Claire: Writing flash fiction is hugely beneficial to my longer fiction. Firstly, it helps me to hone my writing; to consider every word and its placement; to decide whether to be clear or obscure; how to layer meaning with very few words. And secondly it helps me write the story. Because I don’t plan ahead there are times when I really have no idea what is going to happen next, and the writing can become a little stuck. But if I write a 100-word flash fiction piece with the characters from the novel I’m writing (that I know very well), but put them in a situation that is unusual for them, I can expand this piece of flash fiction and use it for the next scene in the novel.


Neil: You’re a thoughtful and thought-provoking writer, yet your books are very easy to read. How do you strike a balance between making demands of the reader and looking after the reader?

Claire: I’m not sure how to answer that. It’s not something I’m conscious of when I write. But I am trying to write something that I would like to read, and I like to read novels with depth, that are well-crafted, but that have a good story that keeps you wanting to read on. That’s what I’m going for.


Neil: How did being published change the way you write?

Claire: I don’t think it has hugely. Except that when I’m writing I am aware that very possibly I might have to at some point in the future read those words aloud to an audience. That really helps focus the mind and make sure that the writing has a kind of rhythm, a musicality, that works when read aloud (and consequently helps even when read silently).

I do read all my reviews, good and bad, and in some cases I have agreed with things that have been said, and I’ve tried to adjust the subsequent book accordingly. But these are very broad changes, like slow down the ending, or deal with time passing in a clearer way. I suppose without having been published I wouldn’t be doing that.


Neil: How much research do you do for your books, and how do you go about it?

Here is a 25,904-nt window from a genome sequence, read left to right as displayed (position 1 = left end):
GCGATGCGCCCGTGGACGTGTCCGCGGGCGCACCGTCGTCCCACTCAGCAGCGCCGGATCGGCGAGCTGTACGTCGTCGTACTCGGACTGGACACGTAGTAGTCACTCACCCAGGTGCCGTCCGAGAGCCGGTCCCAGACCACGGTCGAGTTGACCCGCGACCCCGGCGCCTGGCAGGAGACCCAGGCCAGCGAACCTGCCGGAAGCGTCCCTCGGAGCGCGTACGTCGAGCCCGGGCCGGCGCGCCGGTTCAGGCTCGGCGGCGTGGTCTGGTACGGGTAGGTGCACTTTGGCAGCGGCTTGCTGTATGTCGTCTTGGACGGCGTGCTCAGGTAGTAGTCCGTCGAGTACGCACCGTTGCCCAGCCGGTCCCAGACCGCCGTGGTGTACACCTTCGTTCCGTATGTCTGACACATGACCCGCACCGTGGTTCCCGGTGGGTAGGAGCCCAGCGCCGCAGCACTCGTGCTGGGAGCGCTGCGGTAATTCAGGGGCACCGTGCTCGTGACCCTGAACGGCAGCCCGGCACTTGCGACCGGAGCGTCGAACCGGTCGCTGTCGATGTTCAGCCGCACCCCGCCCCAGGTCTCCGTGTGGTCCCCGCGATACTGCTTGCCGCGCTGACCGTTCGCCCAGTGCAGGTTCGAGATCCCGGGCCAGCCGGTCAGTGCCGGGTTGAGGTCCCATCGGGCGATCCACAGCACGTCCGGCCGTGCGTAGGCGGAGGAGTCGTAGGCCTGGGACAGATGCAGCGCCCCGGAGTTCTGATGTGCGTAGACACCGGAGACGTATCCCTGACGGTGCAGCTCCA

Claire: It really depends on the book. Our Endless Numbered Days and Bitter Orange both needed much more research than Swimming Lessons. With the latter, most of the research involved going to the beach where the book was set, walking in the landscape, and staying in the house that the family live in (it is a real house). With Our Endless Numbered Days I knew next to nothing about survivalism, so all that had to be researched, right down to how long a tube of toothpaste would last if two people were using it twice a day. I researched a lot online – watching lots of youtube videos about how to survive in the wild (thank you Ray Mears). With Bitter Orange, which is also set in a house that exists, I visited the house, but I also interviewed people who could help with historical and botanical detail, and I read a lot of historical books about the history of the English country house. In all cases I researched as I went along.


Neil: In the first two books, what did you edit out that the reader never saw?

Claire: That’s an interesting question. The biggest thing in Our Endless Numbered Days was that I toned down the homosexual relationship between Oliver and James, so that it became something Peggy (James’ daughter) was unaware of, but the reader suspects. With Swimming Lessons, my editor at Penguin kept asking me to make Gil a nicer character. He is still pretty awful, so you can imagine what he was like to start with! ​When I first started writing the novel I wrote about twenty thousand words from Gil’s point of view, and then decided that I didn’t want hear from this man anymore, so I cut nearly all of them and restarted from Flora and Ingrid’s points of view. All that remained of the Gil section was the prologue.